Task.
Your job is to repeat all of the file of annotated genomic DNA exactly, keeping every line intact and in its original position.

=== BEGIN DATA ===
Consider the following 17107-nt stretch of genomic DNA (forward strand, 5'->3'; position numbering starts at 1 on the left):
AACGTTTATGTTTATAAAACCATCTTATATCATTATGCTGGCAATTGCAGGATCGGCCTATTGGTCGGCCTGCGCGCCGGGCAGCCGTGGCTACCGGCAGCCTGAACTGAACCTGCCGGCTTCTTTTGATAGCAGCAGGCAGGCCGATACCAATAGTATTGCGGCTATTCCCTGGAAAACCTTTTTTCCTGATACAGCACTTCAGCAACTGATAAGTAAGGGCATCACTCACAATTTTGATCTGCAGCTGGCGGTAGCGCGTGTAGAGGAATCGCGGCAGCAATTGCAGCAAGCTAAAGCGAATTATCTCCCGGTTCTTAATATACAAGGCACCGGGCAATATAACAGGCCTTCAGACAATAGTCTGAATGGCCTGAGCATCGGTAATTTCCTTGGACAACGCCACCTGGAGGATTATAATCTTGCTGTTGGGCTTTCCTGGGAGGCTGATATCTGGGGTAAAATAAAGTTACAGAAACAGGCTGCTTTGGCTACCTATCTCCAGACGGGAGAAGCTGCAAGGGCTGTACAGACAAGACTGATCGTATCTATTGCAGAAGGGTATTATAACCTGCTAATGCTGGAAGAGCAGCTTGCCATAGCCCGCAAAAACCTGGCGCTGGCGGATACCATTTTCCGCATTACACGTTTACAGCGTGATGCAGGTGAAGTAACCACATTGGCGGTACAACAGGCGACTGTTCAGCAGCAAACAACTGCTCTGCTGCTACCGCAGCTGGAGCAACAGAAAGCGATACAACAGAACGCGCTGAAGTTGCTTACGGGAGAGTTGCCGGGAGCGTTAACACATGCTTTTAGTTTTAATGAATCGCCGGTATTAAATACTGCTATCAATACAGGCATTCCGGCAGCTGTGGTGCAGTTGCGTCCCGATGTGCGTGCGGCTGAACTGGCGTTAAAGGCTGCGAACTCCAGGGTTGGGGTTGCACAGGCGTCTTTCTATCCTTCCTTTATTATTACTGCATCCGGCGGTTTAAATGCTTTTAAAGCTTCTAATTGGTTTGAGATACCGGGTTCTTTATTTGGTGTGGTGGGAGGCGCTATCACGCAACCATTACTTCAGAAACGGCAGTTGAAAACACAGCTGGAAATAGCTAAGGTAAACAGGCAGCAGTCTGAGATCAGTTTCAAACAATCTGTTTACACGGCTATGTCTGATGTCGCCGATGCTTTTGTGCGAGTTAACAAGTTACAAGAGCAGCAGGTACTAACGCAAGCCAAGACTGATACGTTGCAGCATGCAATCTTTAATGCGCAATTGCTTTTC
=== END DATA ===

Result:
Consider the following 17107-nt stretch of genomic DNA (forward strand, 5'->3'; position numbering starts at 1 on the left):
AACGTTTATGTTTATAAAACCATCTTATATCATTATGCTGGCAATTGCAGGATCGGCCTATTGGTCGGCCTGCGCGCCGGGCAGCCGTGGCTACCGGCAGCCTGAACTGAACCTGCCGGCTTCTTTTGATAGCAGCAGGCAGGCCGATACCAATAGTATTGCGGCTATTCCCTGGAAAACCTTTTTTCCTGATACAGCACTTCAGCAACTGATAAGTAAGGGCATCACTCACAATTTTGATCTGCAGCTGGCGGTAGCGCGTGTAGAGGAATCGCGGCAGCAATTGCAGCAAGCTAAAGCGAATTATCTCCCGGTTCTTAATATACAAGGCACCGGGCAATATAACAGGCCTTCAGACAATAGTCTGAATGGCCTGAGCATCGGTAATTTCCTTGGACAACGCCACCTGGAGGATTATAATCTTGCTGTTGGGCTTTCCTGGGAGGCTGATATCTGGGGTAAAATAAAGTTACAGAAACAGGCTGCTTTGGCTACCTATCTCCAGACGGGAGAAGCTGCAAGGGCTGTACAGACAAGACTGATCGTATCTATTGCAGAAGGGTATTATAACCTGCTAATGCTGGAAGAGCAGCTTGCCATAGCCCGCAAAAACCTGGCGCTGGCGGATACCATTTTCCGCATTACACGTTTACAGCGTGATGCAGGTGAAGTAACCACATTGGCGGTACAACAGGCGACTGTTCAGCAGCAAACAACTGCTCTGCTGCTACCGCAGCTGGAGCAACAGAAAGCGATACAACAGAACGCGCTGAAGTTGCTTACGGGAGAGTTGCCGGGAGCGTTAACACATGCTTTTAGTTTTAATGAATCGCCGGTATTAAATACTGCTATCAATACAGGCATTCCGGCAGCTGTGGTGCAGTTGCGTCCCGATGTGCGTGCGGCTGAACTGGCGTTAAAGGCTGCGAACTCCAGGGTTGGGGTTGCACAGGCGTCTTTCTATCCTTCCTTTATTATTACTGCATCCGGCGGTTTAAATGCTTTTAAAGCTTCTAATTGGTTTGAGATACCGGGTTCTTTATTTGGTGTGGTGGGAGGCGCTATCACGCAACCATTACTTCAGAAACGGCAGTTGAAAACACAGCTGGAAATAGCTAAGGTAAACAGGCAGCAGTCTGAGATCAGTTTCAAACAATCTGTTTACACGGCTATGTCTGATGTCGCCGATGCTTTTGTGCGAGTTAACAAGTTACAAGAGCAGCAGGTACTAACGCAAGCCAAGACTGATACGTTGCAGCATGCAATCTTTAATGCGCAATTGCTTTTC